Guildhall School of Music double-bill at Milton Court Theatre – Arne’s The Cooper and Stradella’s San Giovanni Battista

The Cooper – Opera in two Acts to a libretto attributed to the composer, based on Nicolas Medinart Audinot & Antoine François Quétant’s Le Tonnelier [sung in English]
San Giovanni Battista – Oratorio to a libretto by Ansaldo Ansaldi [sung in Italian with English surtitles]

The Cooper
Fanny – Anna Gillingham
Colin – Gerard Schneider
Martin – Piran Legg
Mr Twig – Frazer B. Scott
Jarvis – Joseph Padfield

San Giovanni Battista
San Giovanni – Meili Li
Erode – Joseph Padfield
Erodiade – Alison Langer
Consigliere – Gerard Schneider
Salome – Lauren Zolezzi
A disciple – Dominick Felix
Guards – Christian Valle & Michael Vickers

Chorus & Orchestra of Guildhall School
Julian Perkins

Rodula Gaitanou – Director
Simon Corder – Set & Lighting Designer
Cordelia Chisholm – Costume Designer
Victoria Newlyn – Choreographer

Reviewed by: Curtis Rogers

Reviewed: 16 June, 2014
Venue: Milton Court Theatre, London

The Cooper. Photograph: Clive BardaWritten virtually one hundred years apart, there is not much to connect the dramatic works presented in this double bill. Furthermore, Alessandro Stradella’s San Giovanni Battista is, strictly speaking, an oratorio, but is ripe for theatrical treatment. At the root of both works can be seen a misplaced love interest, but their consequences are worked out very differently.

In Thomas Arne’s The Cooper (1772) both Old Cooper Martin and Colin are besotted with Martin’s ward Fanny, to comic ends. Martin only resigns himself to Fanny’s union when Colin’s uncle Jarvis waives a debt Martin owes him on condition that Fanny be allowed to marry Colin. It is a ballad opera, bordering on farce, where many numbers are inspired by catchy popular and folk songs, and it stands in the tradition inaugurated by The Beggar’s Opera which sought to create a more vernacular version of musical drama, in defiance of Italianate opera seria. This production takes it honestly and straightforwardly by setting it at the time of composition.

The piece hardly demands much by way of subtlety, and a good earthy performance is what it received here, with musical- and character-acting required on the part of the singers rather than formal deportment. However, both Gerard Schneider and Anna Gillingham as Colin and Fanny respectively were fully able to blossom into more extended and – in the context – highfalutin’ music when necessary. Frazer B. Scott carried off the debauched, drunken Mr Twig well, as did Piran Legg as the bumbling old Martin.

San Giovanni Battista (1675) covers similar ground to Richard Strauss’s Salome, and only a little less luridly. There is no ‘Dance of the Seven Veils’, but in this production Salome does caress John the Baptist’s severed head in deranged entrancement. Her seductively evil character was manifested in her black ballerina dress and tutu, like a warped figure from Degas, in stark contrast with the white robes of the Baptist and his followers. Lauren Zolezzi sang with a vocal agility which gave her suitable allure: enough to stir Herod from the disillusion and indecision he seemed to feel at the beginning, contemplating whether to continue his life of destructive pleasure with Herodias.

San Giovanni Battista. Photograph: Clive BardaHere, Joseph Padfield was not so much terrifyingly in command as torn between his hedonistic and ascetic natures, as exemplified by Salome and the Baptist respectively. His acquiescing in Herodias’s and Salome’s demand for the Baptist’s head was desperate and defensive, forced upon him by the two scheming women, rather than stemming from his faculties of reason and justice. Padfield caught all this in a convincingly well-rounded characterisation of the role. Alison Langer as Herodias was less vocally distinguished than Zolezzi’s Salome, but she certainly showed herself as sleazy and lacking in any moral scruple with her occasional flirting and cavorting with the Counsellor. Curiously, Schneider was less secure in that role than he had been in the Arne, tending to sound strained and bawling in the higher tenor range.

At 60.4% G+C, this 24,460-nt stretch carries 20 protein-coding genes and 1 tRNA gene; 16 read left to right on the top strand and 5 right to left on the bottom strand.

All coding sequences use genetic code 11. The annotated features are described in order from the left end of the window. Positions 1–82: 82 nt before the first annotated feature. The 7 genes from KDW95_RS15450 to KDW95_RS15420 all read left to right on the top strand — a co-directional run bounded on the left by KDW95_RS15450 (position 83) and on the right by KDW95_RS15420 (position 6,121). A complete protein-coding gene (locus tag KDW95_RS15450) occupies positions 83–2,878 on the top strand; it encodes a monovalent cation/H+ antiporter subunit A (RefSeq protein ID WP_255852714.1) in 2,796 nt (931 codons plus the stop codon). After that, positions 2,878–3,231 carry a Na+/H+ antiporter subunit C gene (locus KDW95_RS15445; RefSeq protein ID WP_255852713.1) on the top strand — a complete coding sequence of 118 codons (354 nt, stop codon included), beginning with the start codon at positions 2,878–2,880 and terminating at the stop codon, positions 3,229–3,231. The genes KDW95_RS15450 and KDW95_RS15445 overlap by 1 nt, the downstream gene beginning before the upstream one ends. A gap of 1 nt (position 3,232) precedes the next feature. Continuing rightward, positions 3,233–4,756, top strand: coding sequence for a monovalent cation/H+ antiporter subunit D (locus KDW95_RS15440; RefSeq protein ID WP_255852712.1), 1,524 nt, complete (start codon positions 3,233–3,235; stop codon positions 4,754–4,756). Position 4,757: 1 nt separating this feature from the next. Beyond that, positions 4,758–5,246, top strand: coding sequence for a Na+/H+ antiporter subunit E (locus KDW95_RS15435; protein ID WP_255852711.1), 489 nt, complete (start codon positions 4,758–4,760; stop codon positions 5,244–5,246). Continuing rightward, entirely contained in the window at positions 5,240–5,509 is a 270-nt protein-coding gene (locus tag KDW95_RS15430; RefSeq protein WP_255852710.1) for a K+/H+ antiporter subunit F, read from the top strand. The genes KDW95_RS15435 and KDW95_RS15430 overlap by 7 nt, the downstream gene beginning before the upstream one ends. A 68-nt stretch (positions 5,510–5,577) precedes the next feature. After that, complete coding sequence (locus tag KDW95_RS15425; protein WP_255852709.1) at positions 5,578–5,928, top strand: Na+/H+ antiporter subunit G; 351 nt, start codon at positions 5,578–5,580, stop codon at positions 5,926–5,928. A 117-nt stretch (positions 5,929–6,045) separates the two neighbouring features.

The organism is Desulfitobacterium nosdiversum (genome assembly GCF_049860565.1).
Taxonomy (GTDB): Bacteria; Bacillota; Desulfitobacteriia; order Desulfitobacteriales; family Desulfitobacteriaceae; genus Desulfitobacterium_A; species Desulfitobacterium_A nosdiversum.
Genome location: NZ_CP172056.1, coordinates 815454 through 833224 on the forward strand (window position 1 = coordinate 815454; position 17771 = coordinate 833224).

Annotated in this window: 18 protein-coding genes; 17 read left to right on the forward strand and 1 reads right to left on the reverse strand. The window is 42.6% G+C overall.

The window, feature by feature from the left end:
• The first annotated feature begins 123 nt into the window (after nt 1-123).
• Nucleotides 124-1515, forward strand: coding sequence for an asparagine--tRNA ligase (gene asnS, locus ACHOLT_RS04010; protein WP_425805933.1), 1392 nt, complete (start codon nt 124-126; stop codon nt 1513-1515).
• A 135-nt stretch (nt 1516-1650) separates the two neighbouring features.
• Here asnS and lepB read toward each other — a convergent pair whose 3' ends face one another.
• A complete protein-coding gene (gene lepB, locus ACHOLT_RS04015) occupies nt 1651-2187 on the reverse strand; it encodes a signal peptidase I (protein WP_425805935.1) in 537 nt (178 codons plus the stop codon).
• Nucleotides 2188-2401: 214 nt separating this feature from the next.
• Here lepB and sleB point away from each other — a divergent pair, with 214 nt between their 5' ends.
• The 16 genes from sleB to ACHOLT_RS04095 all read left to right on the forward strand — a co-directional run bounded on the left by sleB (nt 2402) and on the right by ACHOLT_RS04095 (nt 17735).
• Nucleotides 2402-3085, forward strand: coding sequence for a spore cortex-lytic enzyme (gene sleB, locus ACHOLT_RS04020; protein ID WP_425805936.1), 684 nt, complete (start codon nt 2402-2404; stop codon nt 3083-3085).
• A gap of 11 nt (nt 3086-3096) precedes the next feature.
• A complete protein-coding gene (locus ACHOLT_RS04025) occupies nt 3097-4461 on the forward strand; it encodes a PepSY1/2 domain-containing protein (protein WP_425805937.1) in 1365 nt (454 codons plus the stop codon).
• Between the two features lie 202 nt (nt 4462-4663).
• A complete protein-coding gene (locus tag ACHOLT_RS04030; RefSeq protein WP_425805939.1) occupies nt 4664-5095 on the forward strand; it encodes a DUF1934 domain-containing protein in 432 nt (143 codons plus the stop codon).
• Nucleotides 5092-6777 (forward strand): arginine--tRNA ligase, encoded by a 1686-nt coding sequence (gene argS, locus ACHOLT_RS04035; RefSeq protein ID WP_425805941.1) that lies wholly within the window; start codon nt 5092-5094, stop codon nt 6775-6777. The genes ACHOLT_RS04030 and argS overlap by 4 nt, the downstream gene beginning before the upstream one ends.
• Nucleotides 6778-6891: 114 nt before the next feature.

In Strauss’s Salome, Jochanaan’s presence is striking as a sonorous, largely disembodied baritone voice. In Stradella’s oratorio the Baptist is physically present, but sounds equally haunting as scored for countertenor (presumably a castrato in the original) and frequently with the solemn accompaniment of the organ. It seemed to be a deliberate part of his realisation that Meili Li sounded and appeared coolly detached, indifferent to his fate, except insofar as it allows his soul to be released from the clutches of the body – in contrast to the way in which Herod seems to be trapped by the urgings of his body. The patriarchal cross staff the Baptist wielded might have seemed anachronistic, but it was not especially problematic to see him, in his torments at the hands of Herod and his sycophants, as a foreshadow of his cousin Jesus Christ. If any moral is vouchsafed in this drama, it is the virtue of repentance.

Ensemble among the chorus and orchestra, led by Julian Perkins, was generally very good, except for occasional ragged playing by the instrumentalists. This proves, then, to be a very worthwhile venture, not only for rescuing two neglected works – the Stradella is certainly a significant link in the chain of development from the period between the first generations of opera composers and the era of High Baroque opera seria. But these productions also demonstrate the imagination regularly displayed by London’s conservatoires in terms of repertoire and dramatic realisation.

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